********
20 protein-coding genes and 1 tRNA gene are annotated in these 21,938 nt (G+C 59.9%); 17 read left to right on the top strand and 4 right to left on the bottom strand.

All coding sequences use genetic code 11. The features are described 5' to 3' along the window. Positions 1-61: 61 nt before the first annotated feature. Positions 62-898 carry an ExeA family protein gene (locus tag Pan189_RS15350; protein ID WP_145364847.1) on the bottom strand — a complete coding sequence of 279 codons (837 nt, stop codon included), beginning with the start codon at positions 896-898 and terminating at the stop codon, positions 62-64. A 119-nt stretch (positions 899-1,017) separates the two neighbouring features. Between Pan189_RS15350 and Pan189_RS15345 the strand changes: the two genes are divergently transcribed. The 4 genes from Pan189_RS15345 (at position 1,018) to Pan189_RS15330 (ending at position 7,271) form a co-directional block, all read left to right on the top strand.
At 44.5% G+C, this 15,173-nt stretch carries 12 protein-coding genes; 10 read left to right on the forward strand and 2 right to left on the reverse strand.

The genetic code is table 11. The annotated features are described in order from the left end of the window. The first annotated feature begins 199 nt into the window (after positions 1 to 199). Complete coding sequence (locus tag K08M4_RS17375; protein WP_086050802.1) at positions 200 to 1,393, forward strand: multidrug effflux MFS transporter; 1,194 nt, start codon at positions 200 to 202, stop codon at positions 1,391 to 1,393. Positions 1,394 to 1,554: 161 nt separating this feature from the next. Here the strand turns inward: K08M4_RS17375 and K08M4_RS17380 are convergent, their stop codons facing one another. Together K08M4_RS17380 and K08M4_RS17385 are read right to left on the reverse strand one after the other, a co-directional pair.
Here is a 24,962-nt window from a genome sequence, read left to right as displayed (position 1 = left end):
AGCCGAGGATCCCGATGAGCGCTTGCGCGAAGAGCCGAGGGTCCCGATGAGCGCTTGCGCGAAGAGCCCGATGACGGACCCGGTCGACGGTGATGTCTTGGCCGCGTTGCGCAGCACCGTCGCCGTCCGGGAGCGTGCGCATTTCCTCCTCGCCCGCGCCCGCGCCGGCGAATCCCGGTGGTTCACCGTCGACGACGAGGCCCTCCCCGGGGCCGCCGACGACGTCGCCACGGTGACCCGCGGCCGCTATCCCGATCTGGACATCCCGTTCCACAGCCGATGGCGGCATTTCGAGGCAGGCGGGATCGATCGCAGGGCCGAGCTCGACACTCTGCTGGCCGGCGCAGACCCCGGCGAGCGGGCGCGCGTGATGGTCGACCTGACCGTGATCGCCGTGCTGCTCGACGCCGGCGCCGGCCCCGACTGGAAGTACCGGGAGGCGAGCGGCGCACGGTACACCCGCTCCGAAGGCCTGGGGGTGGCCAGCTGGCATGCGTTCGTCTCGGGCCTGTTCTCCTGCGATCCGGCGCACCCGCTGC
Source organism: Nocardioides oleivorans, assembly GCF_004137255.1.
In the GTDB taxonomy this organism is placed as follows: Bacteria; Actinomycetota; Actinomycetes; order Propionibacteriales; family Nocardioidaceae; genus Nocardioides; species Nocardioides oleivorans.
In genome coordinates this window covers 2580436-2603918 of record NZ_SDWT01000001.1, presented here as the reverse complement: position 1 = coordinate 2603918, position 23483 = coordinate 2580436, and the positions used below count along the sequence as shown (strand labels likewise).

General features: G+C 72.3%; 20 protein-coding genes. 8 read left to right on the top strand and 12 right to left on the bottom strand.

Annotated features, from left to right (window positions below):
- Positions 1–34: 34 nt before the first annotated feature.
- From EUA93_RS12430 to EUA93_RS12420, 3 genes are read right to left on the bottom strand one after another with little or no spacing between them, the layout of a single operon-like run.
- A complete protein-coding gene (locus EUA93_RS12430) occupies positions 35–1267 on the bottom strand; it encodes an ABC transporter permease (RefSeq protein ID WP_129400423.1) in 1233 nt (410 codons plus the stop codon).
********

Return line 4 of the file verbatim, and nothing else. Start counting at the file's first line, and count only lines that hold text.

The genetic code is table 11. The annotated features are described in order from the left end of the window. The first annotated feature begins 199 nt into the window (after positions 1 to 199). Complete coding sequence (locus tag K08M4_RS17375; protein WP_086050802.1) at positions 200 to 1,393, forward strand: multidrug effflux MFS transporter; 1,194 nt, start codon at positions 200 to 202, stop codon at positions 1,391 to 1,393. Positions 1,394 to 1,554: 161 nt separating this feature from the next. Here the strand turns inward: K08M4_RS17375 and K08M4_RS17380 are convergent, their stop codons facing one another. Together K08M4_RS17380 and K08M4_RS17385 are read right to left on the reverse strand one after the other, a co-directional pair.